In his State of the State address Wednesday night, Gov. Sam Brownback perhaps inadvertently reflected the bind in which Kansas finds itself. “Today we are growing and moving forward,” he said. The problem is that his tax reforms, coupled with the suspense over the school-finance decision, are blocking the view ahead.
Brownback could cite some real and impressive improvements in the state’s fiscal health during his term, including the turnaround from a $876 ending balance in fiscal 2010 and the decline in the unemployment rate from 6.9 to 5.1 percent.
Of course, he didn’t mention the severe spending cuts that enabled him to replenish the state’s reserves. Nor did he own up to the widespread budget problems he and his allies in the Legislature have helped create for prisons, K-12 schools, courts, state universities, social services and local governments across the state. Or note how his leadership has led to higher property taxes, larger class sizes, bigger tuition bills and a higher-than-planned sales tax (all of which his expected November challenger, House Minority Leader Paul Davis, D-Lawrence, noted in the Democratic response).
And it’s premature at best to take credit for the state’s economic rebound, especially when Kansas compares unfavorably with many other states’ recoveries and the most drastic effects of the 2012-13 tax slashing are yet to come.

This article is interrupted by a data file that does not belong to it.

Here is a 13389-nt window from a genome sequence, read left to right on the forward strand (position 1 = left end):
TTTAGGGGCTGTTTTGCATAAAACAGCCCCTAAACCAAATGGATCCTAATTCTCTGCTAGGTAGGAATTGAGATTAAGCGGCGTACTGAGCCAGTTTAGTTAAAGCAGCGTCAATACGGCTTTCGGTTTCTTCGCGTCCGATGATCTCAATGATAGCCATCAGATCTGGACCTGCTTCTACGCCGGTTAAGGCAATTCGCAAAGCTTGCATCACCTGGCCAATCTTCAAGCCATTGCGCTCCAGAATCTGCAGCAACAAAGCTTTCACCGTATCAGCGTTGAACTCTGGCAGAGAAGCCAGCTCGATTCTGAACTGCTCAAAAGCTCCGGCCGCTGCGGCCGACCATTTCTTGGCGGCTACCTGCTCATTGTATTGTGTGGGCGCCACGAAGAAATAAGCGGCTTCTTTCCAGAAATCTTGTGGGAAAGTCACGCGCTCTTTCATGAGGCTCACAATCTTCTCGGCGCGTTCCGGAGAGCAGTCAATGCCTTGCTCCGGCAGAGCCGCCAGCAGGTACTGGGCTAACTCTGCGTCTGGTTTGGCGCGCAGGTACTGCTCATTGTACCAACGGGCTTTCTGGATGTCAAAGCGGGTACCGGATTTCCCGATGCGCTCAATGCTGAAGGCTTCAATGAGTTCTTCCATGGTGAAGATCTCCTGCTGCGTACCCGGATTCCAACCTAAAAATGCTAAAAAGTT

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Brownback was right to state his pride in the steps he and the Legislature are taking to extend the life of the Ogalalla Aquifer and develop a comprehensive and durable water strategy. He and lawmakers deserve praise for their successful investment in technical education, which should have a positive impact on the workforce for years to come. He aptly highlighted his uncommon commitment to rural economic development, through the effective Rural Opportunity Zones program and otherwise.
Considering how much of a source of conflict public education is in the state, it was a refreshing change in tone to hear the governor speak glowingly about schools and even tout fourth-grade reading scores. “We Kansans love our schools, and they are great schools,” he said.
But the only new initiative Brownback announced wasn’t actually new – his welcome advocacy of overdue state funding for all-day kindergarten. Even then he had to encourage the members of the conservative Legislature to stand up and applaud for the idea.
It rang hollow to suggest the best school decisions are made closest to the students, given the meddling in education that he and the Legislature have sought to do in recent years.
“Let us resolve that our schools remain open and are not closed by the courts or anyone else,” he said, taking a shot at the Kansas Supreme Court. But he failed to acknowledge that the court has a responsibility to make sure Brownback and lawmakers fund schools at the “suitable” level spelled out in the state constitution.
His follow-up to the current two-year budget, to be released Thursday, will explain more about how the numbers will work from here, including for all-day kindergarten.
But the jury is still out, along with the court decision, on his claim of Kansas’ leadership of “an American Renaissance.”
For the editorial board, Rhonda Holman